Lee R. Schroeder is an Ohio licensed attorney with Schroeder Law LLC in Ottawa. He limits his practice to business, real estate, estate planning and agriculture issues in northwest Ohio. He can be reached at firstname.lastname@example.org or at (419) 523-5523. This article is not intended to serve as legal advice, and specific advice should be sought from the licensed attorney of your choice based upon the specific facts and circumstances that you face.
A notary public typically does two things on every document they sign: Add their signature after the person signing the document, and after one of the major paragraphs. There are two types of major paragraphs, a jurat paragraph and an acknowledgment paragraph.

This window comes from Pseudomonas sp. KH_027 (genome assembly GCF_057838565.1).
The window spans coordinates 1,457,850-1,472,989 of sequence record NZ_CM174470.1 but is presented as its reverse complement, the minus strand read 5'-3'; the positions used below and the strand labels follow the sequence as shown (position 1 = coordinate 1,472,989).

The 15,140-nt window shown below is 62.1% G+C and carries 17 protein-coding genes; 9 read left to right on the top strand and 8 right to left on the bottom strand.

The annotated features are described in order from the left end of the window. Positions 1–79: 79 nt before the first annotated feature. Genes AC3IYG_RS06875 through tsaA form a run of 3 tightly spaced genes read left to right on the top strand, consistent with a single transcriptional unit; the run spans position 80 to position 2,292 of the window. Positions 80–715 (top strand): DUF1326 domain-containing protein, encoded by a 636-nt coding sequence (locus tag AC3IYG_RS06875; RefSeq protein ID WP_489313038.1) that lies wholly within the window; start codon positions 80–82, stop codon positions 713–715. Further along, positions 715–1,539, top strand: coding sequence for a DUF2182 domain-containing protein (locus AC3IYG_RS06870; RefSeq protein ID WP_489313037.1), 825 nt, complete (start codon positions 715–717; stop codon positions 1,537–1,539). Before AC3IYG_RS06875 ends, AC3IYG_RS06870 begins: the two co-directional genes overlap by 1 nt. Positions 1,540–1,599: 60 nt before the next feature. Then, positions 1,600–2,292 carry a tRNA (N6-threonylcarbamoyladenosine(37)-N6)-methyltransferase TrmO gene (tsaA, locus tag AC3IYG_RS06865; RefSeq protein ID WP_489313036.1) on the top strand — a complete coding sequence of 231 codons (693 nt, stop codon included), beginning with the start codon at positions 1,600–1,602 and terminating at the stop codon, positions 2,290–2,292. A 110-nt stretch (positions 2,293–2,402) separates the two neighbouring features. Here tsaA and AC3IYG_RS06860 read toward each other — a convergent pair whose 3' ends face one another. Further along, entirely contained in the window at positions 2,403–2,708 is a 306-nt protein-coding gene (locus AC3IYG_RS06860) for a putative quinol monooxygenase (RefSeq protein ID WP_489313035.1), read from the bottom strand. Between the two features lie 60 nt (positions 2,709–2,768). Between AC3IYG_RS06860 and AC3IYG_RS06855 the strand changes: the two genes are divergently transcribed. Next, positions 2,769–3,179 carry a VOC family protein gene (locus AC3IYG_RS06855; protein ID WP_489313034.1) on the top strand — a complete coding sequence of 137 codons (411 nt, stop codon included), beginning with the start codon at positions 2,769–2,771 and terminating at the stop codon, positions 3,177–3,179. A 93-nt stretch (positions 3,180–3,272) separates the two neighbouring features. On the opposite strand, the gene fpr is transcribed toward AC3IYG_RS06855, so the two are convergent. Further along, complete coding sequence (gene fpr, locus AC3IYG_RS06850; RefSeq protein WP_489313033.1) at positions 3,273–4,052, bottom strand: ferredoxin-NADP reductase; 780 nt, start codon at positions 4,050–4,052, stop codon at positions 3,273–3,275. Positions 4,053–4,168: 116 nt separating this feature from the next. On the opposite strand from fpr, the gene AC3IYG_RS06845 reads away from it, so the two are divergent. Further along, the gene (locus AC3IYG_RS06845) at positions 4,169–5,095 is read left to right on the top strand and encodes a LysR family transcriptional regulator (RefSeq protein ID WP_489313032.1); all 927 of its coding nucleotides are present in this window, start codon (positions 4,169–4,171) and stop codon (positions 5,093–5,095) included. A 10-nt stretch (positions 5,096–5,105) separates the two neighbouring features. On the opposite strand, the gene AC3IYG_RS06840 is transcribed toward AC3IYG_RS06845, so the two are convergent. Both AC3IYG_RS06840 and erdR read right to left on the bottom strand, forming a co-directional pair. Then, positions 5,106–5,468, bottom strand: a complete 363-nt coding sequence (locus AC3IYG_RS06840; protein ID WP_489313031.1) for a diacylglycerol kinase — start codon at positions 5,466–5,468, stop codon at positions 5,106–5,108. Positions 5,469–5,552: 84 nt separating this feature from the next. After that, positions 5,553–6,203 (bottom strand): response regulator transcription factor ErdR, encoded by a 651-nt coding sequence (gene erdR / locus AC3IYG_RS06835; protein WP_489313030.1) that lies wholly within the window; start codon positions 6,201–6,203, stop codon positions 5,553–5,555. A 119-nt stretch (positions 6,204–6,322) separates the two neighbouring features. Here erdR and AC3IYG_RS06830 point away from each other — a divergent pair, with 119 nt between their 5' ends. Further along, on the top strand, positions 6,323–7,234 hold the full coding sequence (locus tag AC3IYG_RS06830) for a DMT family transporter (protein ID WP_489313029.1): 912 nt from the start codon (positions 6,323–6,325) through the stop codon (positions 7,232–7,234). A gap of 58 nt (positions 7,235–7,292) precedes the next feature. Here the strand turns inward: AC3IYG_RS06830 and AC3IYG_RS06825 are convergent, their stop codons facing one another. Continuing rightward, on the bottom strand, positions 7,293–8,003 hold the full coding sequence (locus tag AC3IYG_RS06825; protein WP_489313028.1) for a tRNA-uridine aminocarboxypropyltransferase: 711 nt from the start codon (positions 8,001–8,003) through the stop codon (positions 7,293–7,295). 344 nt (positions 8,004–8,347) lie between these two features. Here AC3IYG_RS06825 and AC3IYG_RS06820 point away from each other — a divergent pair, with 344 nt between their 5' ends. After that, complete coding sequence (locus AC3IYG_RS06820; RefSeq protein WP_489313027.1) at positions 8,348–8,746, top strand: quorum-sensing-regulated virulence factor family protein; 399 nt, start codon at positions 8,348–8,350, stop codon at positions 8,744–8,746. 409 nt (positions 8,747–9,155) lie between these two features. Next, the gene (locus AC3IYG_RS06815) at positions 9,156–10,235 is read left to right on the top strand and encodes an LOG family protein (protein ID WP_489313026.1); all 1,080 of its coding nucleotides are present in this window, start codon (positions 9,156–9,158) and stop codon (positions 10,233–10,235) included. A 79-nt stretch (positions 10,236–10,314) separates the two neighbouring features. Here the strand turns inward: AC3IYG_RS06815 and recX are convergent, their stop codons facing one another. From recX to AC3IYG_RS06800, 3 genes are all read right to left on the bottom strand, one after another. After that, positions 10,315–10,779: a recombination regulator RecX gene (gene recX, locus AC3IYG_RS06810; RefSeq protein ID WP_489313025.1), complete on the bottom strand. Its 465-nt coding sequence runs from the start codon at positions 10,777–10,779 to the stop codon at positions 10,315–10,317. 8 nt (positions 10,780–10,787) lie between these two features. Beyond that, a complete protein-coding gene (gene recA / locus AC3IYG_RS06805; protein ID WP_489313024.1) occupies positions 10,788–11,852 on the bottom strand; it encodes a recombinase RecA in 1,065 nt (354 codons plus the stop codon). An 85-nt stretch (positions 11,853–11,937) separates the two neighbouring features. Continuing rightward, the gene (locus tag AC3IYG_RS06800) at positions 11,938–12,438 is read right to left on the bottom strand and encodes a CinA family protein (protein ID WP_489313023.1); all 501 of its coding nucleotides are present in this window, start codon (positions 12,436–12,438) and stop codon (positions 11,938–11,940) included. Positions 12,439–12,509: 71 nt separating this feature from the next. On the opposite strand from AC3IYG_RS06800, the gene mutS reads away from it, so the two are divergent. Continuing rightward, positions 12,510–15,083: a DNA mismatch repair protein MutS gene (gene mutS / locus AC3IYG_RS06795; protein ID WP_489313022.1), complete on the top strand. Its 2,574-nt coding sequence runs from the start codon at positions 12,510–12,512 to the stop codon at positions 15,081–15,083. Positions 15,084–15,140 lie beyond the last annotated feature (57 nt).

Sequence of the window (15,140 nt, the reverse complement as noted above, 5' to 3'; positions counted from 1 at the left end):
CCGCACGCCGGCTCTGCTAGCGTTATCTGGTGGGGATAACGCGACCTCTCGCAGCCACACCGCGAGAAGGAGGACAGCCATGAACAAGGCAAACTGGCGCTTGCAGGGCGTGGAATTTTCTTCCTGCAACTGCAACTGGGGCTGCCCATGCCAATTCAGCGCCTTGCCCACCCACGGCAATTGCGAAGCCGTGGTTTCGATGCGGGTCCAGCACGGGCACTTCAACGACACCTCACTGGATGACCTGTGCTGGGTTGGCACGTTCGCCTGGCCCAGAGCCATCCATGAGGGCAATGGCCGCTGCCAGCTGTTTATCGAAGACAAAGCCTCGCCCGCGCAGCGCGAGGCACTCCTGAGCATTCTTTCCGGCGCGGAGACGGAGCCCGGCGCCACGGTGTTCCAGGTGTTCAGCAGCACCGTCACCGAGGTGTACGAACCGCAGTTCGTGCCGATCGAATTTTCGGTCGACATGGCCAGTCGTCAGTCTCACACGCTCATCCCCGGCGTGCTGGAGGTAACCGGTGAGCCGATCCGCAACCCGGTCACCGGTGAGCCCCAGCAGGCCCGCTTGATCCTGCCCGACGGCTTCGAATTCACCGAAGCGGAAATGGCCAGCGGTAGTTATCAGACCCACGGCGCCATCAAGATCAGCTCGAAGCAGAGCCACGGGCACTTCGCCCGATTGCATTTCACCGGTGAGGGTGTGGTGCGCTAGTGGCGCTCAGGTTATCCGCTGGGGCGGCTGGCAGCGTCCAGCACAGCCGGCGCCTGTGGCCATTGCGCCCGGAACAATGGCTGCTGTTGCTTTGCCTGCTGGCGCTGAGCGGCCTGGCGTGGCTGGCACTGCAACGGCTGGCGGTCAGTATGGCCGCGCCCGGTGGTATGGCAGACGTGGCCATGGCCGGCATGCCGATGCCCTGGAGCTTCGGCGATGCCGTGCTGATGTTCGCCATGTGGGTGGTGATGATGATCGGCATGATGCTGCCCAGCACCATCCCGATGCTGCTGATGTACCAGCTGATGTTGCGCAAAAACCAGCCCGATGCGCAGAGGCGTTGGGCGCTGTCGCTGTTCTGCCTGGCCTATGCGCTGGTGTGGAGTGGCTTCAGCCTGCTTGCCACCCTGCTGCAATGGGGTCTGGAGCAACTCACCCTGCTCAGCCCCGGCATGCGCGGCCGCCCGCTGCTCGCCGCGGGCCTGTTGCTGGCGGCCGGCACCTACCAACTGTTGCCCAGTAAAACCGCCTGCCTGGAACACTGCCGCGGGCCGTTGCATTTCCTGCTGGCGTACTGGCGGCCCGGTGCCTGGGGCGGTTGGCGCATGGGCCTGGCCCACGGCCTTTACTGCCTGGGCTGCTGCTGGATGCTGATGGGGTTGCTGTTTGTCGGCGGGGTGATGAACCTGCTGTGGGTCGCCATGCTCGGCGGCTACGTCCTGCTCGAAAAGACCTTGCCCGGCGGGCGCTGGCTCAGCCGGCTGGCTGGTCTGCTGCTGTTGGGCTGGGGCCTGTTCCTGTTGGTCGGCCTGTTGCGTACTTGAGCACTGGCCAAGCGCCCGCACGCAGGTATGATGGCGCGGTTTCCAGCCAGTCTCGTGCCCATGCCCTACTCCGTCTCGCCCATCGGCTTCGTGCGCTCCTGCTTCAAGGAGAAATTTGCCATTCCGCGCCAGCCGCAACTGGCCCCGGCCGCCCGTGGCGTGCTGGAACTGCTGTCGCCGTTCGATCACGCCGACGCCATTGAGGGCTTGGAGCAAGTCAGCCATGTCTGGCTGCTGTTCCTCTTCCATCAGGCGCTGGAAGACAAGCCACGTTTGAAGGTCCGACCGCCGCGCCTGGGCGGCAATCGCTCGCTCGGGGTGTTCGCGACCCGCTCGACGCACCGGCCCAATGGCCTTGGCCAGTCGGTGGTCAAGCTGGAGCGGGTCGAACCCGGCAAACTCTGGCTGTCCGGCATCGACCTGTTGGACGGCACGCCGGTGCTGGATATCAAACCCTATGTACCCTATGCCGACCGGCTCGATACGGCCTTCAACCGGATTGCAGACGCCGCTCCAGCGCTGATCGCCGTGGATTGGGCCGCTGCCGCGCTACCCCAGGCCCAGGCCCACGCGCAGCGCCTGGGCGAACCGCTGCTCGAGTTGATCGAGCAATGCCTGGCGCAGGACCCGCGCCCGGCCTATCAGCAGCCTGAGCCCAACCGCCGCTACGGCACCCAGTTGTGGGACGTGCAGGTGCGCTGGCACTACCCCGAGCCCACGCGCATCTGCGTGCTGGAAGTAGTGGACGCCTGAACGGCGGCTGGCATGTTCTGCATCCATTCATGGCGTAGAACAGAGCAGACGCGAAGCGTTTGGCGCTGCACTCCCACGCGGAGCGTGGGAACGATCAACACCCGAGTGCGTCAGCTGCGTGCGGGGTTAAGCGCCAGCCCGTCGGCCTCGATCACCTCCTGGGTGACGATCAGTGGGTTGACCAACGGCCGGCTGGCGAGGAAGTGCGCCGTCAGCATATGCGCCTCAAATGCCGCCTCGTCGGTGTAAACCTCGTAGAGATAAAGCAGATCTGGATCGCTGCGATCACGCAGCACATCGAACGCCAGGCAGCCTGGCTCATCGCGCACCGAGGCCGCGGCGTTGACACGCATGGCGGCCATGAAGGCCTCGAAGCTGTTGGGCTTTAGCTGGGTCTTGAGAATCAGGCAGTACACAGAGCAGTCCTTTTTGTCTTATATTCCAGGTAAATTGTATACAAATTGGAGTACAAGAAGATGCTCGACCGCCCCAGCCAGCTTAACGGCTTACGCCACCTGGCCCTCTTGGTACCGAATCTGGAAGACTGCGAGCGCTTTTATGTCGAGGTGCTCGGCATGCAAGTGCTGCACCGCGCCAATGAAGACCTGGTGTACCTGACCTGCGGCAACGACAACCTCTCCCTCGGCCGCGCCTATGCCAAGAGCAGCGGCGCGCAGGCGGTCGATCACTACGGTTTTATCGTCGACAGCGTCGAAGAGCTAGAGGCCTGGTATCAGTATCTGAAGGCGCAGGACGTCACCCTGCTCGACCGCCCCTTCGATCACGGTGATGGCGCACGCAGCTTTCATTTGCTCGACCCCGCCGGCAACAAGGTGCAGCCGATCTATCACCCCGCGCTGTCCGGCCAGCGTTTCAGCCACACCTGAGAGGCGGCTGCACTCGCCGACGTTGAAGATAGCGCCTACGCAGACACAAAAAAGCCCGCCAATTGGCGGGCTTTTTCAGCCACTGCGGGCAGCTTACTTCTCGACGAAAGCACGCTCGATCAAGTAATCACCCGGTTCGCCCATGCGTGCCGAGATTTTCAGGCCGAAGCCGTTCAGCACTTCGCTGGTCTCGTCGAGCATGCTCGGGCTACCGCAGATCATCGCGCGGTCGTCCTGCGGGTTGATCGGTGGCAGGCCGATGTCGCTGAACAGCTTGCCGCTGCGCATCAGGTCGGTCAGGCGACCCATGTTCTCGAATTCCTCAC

Jurat paragraphs are used for documents in which the person signing is verifying that everything on the document is truthful. Acknowledgment paragraphs are used in real estate documents to verify the identity of the person signing the document.
A notary public (commonly called a “notary”) is someone licensed by the local clerk of courts to “notarize” documents.
A notary will sign the notary’s name following the signature of someone personally involved in the document. A notary will sign the notary’s name immediately following one or the other of two major paragraphs.